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JAMA Forum Archive, 2012-2019: Health policy commentary from leaders in the field
JAMA Forum

Women’s Health, Contraception, and the Freedom of Religion

Although the 2012 Presidential election settled many issues related to the health care law, there is one that will linger well into President Obama’s second term: contraception and religious freedom. The Affordable Care Act (ACA) requires employers to provide women with cost-free coverage for preventive care and screenings. The Obama administration interprets this provision to require coverage of sterilization and the full range of contraceptive methods approved by the US Food and Drug Administration, including emergency contraception—an interpretation that has been under attack.

Lawrence Gostin, JD

When the Catholic Church and other religious groups claimed this rule violates their freedom of religion, the Obama administration agreed to grant a “safe harbor” exemption to church-affiliated hospitals, schools, and other religiously affiliated employers. In such cases, contraceptive coverage would be offered to women directly by the employer’s insurance company, “with no role for religious employers who oppose contraception,” the administration said.

Despite this compromise position, more than 35 lawsuits have been filed challenging the rule as a violation of the Religious Freedom Restoration Act of 1993, which prohibits the federal government from “substantially burdening a person’s exercise of religion” unless it advances a compelling government interest and is the “least restrictive” means of achieving it. The lawsuits fall into 2 categories: those filed by religious and nonprofit groups that qualify for the temporary “safe harbor” and those filed by private for-profit employers with no religious affiliation.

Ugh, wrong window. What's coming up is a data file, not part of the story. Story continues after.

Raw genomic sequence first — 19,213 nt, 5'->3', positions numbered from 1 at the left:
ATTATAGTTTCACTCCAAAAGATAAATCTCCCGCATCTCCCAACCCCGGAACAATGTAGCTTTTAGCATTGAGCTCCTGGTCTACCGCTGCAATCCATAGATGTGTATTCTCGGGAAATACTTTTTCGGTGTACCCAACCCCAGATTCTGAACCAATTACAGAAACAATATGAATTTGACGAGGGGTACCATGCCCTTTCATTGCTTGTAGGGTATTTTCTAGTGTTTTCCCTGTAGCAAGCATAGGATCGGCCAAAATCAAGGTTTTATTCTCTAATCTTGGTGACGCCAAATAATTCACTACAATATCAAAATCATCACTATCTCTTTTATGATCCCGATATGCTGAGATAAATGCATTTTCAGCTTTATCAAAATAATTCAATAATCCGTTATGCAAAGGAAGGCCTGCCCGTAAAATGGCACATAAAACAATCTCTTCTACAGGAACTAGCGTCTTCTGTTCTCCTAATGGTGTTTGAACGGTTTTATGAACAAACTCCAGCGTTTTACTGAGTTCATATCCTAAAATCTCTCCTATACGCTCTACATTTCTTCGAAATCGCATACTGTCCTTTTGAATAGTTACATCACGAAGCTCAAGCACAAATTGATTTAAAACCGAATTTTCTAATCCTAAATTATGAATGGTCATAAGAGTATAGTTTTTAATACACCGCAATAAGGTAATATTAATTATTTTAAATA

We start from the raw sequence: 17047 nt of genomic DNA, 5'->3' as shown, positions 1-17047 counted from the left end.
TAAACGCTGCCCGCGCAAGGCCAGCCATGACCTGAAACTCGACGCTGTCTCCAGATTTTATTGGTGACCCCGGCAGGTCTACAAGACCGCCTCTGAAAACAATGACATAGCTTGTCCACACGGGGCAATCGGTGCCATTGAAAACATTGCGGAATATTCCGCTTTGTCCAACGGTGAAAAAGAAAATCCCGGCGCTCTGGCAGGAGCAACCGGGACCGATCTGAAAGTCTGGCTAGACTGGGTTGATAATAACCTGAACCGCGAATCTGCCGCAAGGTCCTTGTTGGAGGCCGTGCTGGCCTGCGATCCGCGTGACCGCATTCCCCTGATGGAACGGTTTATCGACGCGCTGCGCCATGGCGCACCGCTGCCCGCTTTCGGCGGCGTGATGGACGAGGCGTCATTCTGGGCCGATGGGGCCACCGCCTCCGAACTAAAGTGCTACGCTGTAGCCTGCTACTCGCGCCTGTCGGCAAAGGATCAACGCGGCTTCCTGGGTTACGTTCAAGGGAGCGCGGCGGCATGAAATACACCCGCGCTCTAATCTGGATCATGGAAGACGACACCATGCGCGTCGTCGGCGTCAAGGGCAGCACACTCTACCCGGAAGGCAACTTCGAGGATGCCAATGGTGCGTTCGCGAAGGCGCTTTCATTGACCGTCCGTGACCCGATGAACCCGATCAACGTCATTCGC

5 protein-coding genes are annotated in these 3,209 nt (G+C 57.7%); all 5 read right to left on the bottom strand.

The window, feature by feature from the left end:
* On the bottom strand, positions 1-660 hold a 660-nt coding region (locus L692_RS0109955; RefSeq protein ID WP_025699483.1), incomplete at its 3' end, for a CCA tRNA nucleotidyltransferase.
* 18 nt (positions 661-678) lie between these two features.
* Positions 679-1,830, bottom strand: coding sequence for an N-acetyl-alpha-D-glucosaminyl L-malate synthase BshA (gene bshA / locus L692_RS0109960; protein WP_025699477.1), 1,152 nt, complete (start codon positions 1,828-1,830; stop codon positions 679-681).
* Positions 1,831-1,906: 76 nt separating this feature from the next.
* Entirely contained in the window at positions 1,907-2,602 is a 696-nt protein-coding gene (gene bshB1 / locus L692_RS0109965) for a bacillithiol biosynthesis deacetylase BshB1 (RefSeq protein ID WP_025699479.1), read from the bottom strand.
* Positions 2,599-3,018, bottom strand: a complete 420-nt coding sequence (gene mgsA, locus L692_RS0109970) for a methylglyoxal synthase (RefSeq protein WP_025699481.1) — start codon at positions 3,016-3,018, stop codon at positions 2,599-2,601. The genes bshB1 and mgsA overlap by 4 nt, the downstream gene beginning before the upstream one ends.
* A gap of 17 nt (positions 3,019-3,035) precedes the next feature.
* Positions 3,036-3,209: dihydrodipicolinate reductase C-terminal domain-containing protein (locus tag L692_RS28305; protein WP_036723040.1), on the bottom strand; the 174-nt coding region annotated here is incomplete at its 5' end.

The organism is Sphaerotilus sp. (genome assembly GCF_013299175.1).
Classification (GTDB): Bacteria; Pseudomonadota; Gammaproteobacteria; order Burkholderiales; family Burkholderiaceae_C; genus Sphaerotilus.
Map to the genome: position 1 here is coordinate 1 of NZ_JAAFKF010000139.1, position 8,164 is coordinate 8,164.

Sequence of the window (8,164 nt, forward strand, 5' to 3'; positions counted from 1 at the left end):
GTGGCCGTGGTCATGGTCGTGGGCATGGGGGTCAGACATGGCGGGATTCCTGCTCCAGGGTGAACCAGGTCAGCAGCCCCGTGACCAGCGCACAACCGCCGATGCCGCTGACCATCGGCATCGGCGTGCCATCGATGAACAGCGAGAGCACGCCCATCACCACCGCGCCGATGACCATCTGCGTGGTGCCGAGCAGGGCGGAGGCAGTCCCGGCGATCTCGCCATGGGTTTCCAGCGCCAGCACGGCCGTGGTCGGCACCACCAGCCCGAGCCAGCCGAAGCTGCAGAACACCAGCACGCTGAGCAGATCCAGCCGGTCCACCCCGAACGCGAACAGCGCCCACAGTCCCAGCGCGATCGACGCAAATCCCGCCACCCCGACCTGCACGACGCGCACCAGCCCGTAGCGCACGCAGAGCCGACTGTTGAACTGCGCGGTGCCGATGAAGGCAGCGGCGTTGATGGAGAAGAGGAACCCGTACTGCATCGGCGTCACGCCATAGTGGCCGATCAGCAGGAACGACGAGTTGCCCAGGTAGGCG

In October, a federal district court in St Louis dismissed a lawsuit filed by a secular mining company owned by a Catholic businessman, which claimed that the ACA rule forced it to cover contraception in violation of its religious freedom. In its ruling, however, the court said that such coverage represented only a trivial and remote imposition on the employer’s religious freedom. The 1993 Act, the court said, “does not protect against the slight burden on religious exercise that arises when one’s money circuitously flows to support the conduct of other free-exercise-wielding individuals who hold religious beliefs that differ from one’s own.”

Despite this rebuke, it looks like the legal challenge will receive serious judicial attention. Two district courts have granted preliminary injunctions to block the contraception rule as applied to secular companies. Although these courts did not indicate which way they might adjudicate on the merits, they said that even a minor impairment to religious liberty could cause “irreparable harm” on private companies. The Justice Department announced that it would not object to the case being heard by the Fourth Circuit Court of Appeals based in Richmond, Va.